Hawaii Bankruptcy Exemptions

Find out what property you'll be able to keep if you file for bankruptcy.

Updated January 18, 2019

You don’t have to worry about losing everything when filing for bankruptcy in Hawaii. You can protect necessary property, such as a home, car, and retirement account, using Hawaii’s bankruptcy exemptions.

Sometimes exemptions don’t cover all of your assets, however. In that case, the bankruptcy chapter will determine what will happen to the unprotected property.

  • In a Chapter 7 bankruptcy, the bankruptcy trustee appointed to administer your case sells nonexempt property and distributes the proceeds to creditors.
  • In a Chapter 13 bankruptcy, it works differently. You can keep everything you own, but you’ll pay creditors the value of the nonexempt property, your disposable income, or your nondischargeable debt (support obligations, most taxes, and the like), whichever is more, through your Chapter 13 repayment plan.

Find out more about filing for bankruptcy by reading Which Type of Bankruptcy is Right for Me?

Hawaii Exemptions v. Federal Bankruptcy Exemptions

Each state has a set of bankruptcy exemptions. A set of federal bankruptcy exemptions exists too. Federal exemptions usually come into play when a filer can’t claim a state of residence as a result of being in the military or out of the country for an extended period, for example.

Hawaii is one of the states that allows its residents to use either the Hawaii state exemptions or the federal bankruptcy exemptions. You can’t mix exemptions from each list, however. If you choose to use the Hawaii state exemptions, you can use the federal nonbankruptcy exemptions, too.

Find out more about how bankruptcy exemptions work, which state exemption system you should use, and the homestead exemption rules in Bankruptcy Exemptions – What Can I Keep When I File for Bankruptcy?

Common Hawaii Bankruptcy Exemptions

Here are a few things to keep in mind when reviewing Hawaii exemptions:

  • Joint filing. Unless otherwise noted, when spouses file together in Hawaii, each spouse can claim the full amount of the exemption (informally called “doubling”) as long as each spouse has an ownership interest in the property.
  • List and verify your exemptions. You must claim an exemption by listing it in the official bankruptcy forms. You might qualify for exemptions not included in this article, or be required to meet qualification requirements. Consulting with a local bankruptcy attorney is the best way to ensure you’re protecting your assets.
  • Legal citations. Legal references are to the Hawaii Revised Statutes Annotated or federal law.

Hawaii Homestead Exemption

651-91 - Up to $20,000 or $30,000 if the debtor is the head of the family or is over 65. Property cannot exceed one acre. Sale proceeds are exempt for six months after the sale. Spouses can’t double the exemption amount. Tenancies by the entirety are exempt without limit as to debts of one spouse or reciprocal beneficiary.

Hawaii Motor Vehicle Exemption

651-121 - Motor vehicle up to a value of $2,575.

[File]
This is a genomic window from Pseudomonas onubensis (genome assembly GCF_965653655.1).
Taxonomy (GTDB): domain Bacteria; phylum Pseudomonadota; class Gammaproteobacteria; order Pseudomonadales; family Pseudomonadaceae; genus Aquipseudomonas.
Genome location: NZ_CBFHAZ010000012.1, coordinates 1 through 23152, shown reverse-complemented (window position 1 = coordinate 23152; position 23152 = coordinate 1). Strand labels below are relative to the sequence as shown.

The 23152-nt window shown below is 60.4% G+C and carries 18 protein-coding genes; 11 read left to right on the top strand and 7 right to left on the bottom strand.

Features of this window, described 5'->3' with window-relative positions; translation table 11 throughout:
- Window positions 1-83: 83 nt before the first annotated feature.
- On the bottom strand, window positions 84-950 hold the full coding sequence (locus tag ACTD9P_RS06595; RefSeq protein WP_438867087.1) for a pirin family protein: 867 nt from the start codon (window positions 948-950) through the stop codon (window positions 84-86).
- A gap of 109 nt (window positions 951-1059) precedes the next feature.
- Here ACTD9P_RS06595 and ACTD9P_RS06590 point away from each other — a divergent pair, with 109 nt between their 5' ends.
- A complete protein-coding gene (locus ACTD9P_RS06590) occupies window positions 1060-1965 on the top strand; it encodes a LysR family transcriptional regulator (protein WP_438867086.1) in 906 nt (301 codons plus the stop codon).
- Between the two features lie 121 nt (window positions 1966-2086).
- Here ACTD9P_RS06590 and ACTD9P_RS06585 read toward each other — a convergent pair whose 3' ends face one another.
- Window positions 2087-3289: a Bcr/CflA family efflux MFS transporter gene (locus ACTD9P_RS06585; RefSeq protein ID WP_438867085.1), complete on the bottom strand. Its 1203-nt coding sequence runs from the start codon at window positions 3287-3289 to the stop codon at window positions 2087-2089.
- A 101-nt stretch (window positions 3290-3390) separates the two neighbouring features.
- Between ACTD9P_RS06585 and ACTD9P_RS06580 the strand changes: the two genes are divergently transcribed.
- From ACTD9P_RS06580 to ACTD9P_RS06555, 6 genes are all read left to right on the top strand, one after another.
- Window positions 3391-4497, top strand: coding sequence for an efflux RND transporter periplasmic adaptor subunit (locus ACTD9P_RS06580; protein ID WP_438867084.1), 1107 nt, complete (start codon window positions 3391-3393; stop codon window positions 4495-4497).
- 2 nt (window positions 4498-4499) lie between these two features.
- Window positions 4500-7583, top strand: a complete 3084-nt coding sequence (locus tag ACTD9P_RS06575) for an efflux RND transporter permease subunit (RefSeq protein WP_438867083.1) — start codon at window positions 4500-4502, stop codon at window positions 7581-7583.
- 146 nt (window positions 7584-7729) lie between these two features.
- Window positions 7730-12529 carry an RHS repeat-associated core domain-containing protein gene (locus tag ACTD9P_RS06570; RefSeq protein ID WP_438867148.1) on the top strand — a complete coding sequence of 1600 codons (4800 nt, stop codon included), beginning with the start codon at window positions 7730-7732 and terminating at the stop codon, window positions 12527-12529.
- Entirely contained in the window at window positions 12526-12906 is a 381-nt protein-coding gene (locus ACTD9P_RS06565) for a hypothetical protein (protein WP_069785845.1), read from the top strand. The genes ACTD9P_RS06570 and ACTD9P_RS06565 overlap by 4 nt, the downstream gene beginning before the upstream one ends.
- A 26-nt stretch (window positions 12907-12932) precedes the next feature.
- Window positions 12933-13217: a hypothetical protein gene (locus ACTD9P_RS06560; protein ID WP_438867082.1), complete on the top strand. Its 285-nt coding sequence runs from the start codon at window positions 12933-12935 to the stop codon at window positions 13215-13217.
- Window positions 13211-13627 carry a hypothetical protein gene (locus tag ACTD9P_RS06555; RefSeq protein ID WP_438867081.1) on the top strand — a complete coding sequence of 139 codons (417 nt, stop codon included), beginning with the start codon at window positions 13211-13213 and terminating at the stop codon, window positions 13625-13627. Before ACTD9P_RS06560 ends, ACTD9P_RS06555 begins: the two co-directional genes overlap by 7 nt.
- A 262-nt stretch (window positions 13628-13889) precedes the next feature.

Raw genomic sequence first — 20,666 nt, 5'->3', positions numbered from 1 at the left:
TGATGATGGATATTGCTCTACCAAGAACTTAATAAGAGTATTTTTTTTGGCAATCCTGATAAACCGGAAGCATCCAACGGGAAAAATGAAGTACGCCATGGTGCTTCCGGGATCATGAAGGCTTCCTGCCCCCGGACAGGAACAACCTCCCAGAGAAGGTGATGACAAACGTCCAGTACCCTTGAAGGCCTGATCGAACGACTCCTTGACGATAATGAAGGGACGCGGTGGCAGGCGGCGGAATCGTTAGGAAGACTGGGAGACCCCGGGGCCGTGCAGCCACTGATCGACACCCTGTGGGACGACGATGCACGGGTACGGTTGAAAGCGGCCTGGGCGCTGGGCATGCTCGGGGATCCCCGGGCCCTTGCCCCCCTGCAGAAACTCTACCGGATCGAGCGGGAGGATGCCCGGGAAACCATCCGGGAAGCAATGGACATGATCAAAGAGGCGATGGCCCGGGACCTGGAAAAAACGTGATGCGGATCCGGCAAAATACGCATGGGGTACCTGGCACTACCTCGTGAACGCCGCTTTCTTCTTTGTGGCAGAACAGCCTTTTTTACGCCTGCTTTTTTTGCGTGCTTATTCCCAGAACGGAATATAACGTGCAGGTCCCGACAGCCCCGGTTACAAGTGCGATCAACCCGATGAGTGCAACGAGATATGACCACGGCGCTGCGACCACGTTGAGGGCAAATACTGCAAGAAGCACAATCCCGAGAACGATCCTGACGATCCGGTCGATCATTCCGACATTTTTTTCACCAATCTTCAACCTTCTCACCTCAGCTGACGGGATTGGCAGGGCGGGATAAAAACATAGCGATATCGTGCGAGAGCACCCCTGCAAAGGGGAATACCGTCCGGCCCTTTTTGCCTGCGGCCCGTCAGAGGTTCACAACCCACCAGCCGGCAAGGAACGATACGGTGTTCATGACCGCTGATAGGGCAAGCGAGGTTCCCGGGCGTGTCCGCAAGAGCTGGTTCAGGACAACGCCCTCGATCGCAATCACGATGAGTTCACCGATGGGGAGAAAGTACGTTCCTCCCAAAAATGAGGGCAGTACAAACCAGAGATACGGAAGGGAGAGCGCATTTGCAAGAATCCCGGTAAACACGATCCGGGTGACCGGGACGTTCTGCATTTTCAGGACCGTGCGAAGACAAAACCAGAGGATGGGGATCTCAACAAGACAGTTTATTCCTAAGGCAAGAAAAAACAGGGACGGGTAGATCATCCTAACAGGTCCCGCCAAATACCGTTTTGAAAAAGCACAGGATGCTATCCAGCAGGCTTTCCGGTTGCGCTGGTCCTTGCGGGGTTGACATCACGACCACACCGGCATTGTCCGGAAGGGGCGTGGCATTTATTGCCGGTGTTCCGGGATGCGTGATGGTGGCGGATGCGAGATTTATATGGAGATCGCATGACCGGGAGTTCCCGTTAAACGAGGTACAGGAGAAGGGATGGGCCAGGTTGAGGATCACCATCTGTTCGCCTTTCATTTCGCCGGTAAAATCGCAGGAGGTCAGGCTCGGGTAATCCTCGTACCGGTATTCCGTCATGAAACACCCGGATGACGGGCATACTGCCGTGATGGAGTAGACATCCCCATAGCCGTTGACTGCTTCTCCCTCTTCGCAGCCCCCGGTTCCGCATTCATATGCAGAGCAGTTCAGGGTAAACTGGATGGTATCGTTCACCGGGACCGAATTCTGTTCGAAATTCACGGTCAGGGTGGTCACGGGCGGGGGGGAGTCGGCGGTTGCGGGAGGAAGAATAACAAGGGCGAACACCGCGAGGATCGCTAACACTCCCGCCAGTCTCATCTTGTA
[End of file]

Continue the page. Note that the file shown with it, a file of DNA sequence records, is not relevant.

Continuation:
Other Hawaii Exemptions

Personal Property

651-121 - Clothing; appliances and furnishings needed; books; jewelry, watches, and articles of adornment up to $1,000; proceeds for sold or damaged exempt property (sale proceeds exempt for six months after sale); burial plot up to 250 square feet, plus on-site tombstones, monuments, and fencing.


353-22.5 - Prisoner's wages held by Dept. of Public Safety excluding child support, restitution, and other claims.

651-121 - Unpaid wages due for services of the past 31 days.


11 U.S.C. § 522 - Tax exempt retirement accounts (including 401(k)s, 403(b)s, profit-sharing and money purchase plans, SEP and SIMPLE IRAs, and defined benefit plans).

11 U.S.C. § 522(b)(3)(C)(n) - IRAS and Roth IRAs to maximum (amount is subject to change).

88-169 Police officers and firefighters.

88-91 & 653-3 - Public officers and employees.

651-124 - Roth IRAs, IRAs, and ERISA-qualified benefits, if deposited more than three years before filing.

Public Benefits

346-33 - Public assistance paid by Dept. of Health Services for work done in home or a workshop.

351-66 - Crime victims' compensation; special accounts that were created to limit the commercial exploitation of crimes.

383-163 - Unemployment compensation.

386-57 - Workers' compensation.

392-29 - Temporary disability benefits.

653-4 - Unemployment work relief up to $60 per month.

Tools of Trade

651-121 - Tools, books, uniforms, implements, instruments, furnishings, fishing boat, nets, motor vehicle, and other personal property needed for livelihood.


431:10-231 - Accident, sickness or health benefits.

431:10-232 - Annuity contract or endowment policy proceeds if beneficiary is insured spouse, child or parent.

431:10-233 - Group life insurance policy or proceeds.

431:10-234 - Life or health insurance policy for a child or spouse.

431:10-D:112 - Life insurance proceeds if policy prohibits use to pay creditors.

432:2-403 - Fraternal benefit society benefits.


425-125 - Business partnership property.

Add any applicable Federal Nonbankruptcy Exemptions.

Confirming Exemptions

This list includes the majority of bankruptcy exemptions available in Hawaii; however, it doesn’t include all of them. Also, states often create exceptions to specific exemptions, and Hawaii could have changed the amounts since this list was last updated. Consider checking with a local bankruptcy attorney or self-help legal center.

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  3. Choose attorneys to contact you